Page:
A federal judge on Thursday rejected BP’s request to cap its Deepwater Horizon oil spill liabilities at a level lower than the $4,300-per-barrel maximum U.S. prosecutors are seeking for environmental penalties.
U.S. District Judge Carl Barbier in New Orleans sided with the prosecutors, who had argued environmental regulators were instructed by Congress to raise statutory maximum fines to account for inflation.
Barbier said he hasn’t yet determined the actual amount of the civil penalty stemming from the Gulf of Mexico spill, which could run as high as $13.7 billion.
The judge also ruled the highest fines that could be leveled against Anadarko Petroleum Corp., which owned 25 percent of the Macondo well, was $1,100 a barrel.
“We disagree with the court’s decision, and continue to believe that neither the EPA nor the Coast Guard have the power to independently inflate the maximum penalty as Congress intended,” BP spokesman Geoff Morrell said in an emailed statement.
BP had wanted the judge to cap its fines at $3,000 per barrel, the level Congress had set in 1990, arguing only the U.S. attorney general had the authority to raise the fines — a task no attorney general had ever taken up.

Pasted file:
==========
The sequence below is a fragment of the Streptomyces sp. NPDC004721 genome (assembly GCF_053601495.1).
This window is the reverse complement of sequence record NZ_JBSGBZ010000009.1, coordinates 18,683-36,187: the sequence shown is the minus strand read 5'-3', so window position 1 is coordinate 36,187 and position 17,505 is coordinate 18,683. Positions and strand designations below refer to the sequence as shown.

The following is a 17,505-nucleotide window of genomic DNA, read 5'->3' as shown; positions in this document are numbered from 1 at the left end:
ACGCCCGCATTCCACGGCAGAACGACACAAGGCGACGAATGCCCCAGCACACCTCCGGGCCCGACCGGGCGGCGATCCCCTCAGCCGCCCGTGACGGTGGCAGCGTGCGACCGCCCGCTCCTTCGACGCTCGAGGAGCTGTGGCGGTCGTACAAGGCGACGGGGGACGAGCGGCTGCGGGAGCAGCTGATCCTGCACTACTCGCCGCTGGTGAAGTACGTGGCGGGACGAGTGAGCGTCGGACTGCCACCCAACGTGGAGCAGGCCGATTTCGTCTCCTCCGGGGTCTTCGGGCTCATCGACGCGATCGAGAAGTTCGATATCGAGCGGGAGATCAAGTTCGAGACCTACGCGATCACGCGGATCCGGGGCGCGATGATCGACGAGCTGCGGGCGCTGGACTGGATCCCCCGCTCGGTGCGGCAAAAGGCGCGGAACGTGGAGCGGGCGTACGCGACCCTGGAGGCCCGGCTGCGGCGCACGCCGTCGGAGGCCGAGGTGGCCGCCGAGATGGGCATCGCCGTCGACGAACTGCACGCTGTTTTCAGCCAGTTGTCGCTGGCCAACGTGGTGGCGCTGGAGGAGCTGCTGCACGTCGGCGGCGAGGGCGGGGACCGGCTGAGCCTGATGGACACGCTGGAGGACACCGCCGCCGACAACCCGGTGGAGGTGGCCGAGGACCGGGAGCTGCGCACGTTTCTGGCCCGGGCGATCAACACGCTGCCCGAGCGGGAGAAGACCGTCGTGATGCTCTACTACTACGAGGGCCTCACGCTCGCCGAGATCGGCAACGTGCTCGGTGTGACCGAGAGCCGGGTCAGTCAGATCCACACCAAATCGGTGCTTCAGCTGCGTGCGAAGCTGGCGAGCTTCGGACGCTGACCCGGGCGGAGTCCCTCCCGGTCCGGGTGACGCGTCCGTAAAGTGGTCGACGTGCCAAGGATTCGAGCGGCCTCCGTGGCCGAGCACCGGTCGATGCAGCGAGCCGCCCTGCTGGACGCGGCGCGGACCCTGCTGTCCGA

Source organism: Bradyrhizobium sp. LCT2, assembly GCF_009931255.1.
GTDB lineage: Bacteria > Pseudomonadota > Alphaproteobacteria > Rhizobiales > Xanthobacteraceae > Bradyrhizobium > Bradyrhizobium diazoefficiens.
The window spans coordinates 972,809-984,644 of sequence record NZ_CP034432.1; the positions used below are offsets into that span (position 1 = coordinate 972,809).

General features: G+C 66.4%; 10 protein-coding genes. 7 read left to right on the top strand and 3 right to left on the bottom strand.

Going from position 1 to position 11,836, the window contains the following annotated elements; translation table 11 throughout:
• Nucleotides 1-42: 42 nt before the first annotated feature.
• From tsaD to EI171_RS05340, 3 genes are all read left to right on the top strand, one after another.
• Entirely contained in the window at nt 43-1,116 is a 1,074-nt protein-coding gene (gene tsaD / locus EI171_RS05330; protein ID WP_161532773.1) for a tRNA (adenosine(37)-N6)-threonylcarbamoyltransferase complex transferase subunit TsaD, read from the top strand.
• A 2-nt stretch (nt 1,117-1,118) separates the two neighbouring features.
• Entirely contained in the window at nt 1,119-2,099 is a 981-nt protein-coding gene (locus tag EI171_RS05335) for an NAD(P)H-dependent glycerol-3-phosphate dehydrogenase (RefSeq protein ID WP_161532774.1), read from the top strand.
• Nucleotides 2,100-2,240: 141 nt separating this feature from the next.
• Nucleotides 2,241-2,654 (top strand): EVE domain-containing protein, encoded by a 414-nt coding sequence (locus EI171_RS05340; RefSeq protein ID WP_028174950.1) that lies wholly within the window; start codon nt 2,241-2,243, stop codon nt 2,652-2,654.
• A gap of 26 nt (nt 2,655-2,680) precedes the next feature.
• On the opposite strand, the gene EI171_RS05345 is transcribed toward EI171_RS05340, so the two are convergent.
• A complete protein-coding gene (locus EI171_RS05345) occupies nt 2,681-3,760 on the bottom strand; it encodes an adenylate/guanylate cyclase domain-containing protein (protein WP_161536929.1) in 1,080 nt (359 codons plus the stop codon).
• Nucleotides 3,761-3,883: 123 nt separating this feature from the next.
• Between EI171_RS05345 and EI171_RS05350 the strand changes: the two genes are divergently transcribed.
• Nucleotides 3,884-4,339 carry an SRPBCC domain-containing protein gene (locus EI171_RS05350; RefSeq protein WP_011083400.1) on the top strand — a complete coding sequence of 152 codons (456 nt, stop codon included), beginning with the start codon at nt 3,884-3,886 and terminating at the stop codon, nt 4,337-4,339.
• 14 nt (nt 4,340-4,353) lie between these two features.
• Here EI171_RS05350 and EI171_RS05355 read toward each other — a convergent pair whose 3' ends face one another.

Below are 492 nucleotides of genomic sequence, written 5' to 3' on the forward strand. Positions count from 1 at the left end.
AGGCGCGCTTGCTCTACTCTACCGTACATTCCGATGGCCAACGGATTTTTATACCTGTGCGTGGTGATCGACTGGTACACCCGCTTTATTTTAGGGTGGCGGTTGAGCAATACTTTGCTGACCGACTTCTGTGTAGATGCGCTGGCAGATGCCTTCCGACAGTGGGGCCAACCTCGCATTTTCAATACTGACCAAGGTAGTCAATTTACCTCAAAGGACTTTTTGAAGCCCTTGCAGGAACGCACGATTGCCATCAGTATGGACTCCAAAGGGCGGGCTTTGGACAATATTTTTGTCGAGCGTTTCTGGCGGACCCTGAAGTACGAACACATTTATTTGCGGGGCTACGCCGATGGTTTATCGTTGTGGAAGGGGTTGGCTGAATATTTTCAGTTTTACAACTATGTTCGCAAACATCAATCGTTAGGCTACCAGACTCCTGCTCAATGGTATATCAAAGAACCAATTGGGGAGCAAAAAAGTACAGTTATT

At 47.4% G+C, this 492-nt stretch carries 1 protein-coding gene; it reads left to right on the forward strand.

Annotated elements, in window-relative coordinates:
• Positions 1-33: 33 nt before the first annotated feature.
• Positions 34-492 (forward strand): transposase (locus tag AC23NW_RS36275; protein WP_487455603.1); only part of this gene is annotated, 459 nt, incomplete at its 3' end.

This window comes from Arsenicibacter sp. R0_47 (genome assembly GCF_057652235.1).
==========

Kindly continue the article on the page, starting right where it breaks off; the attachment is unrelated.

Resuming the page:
But Barbier ruled the Environmental Protection Agency has the authority to adjust fines for inflation, pointing to “the very first section of the (Clean Water Act).”
The judge said the administrator EPA has jurisdiction over the fines to comply with the Inflation Adjustment Act, which requires federal agencies to raise deterrent penalties in line with inflation. Barbier also noted BP didn’t dispute EPA’s calculations were incorrect under that law.
Accepting BP’s position “would invalidate nearly every agency’s attempt to inflate civil penalties that can be sought in federal court,” Barbier said.
The EPA has set maximum environmental fines for oil spills at $4,300 per barrel of crude spilled. The Coast Guard set the penalties at $4,000 a barrel. Barbier had ruled in September BP was grossly negligent in the lead up to the spill, exposing the British oil company to the highest possible environmental fines.
“At the very least,” Morrell said, “fair notice was never provided as to which of those two agencies possessed the authority to inflate the penalty amount. We therefore believe the original statutory maximum penalty of $3,000 per barrel in the case of a gross negligence finding should remain in force and are considering all of our legal options.”
Originally published by Collin Eaton of Fuel Fix.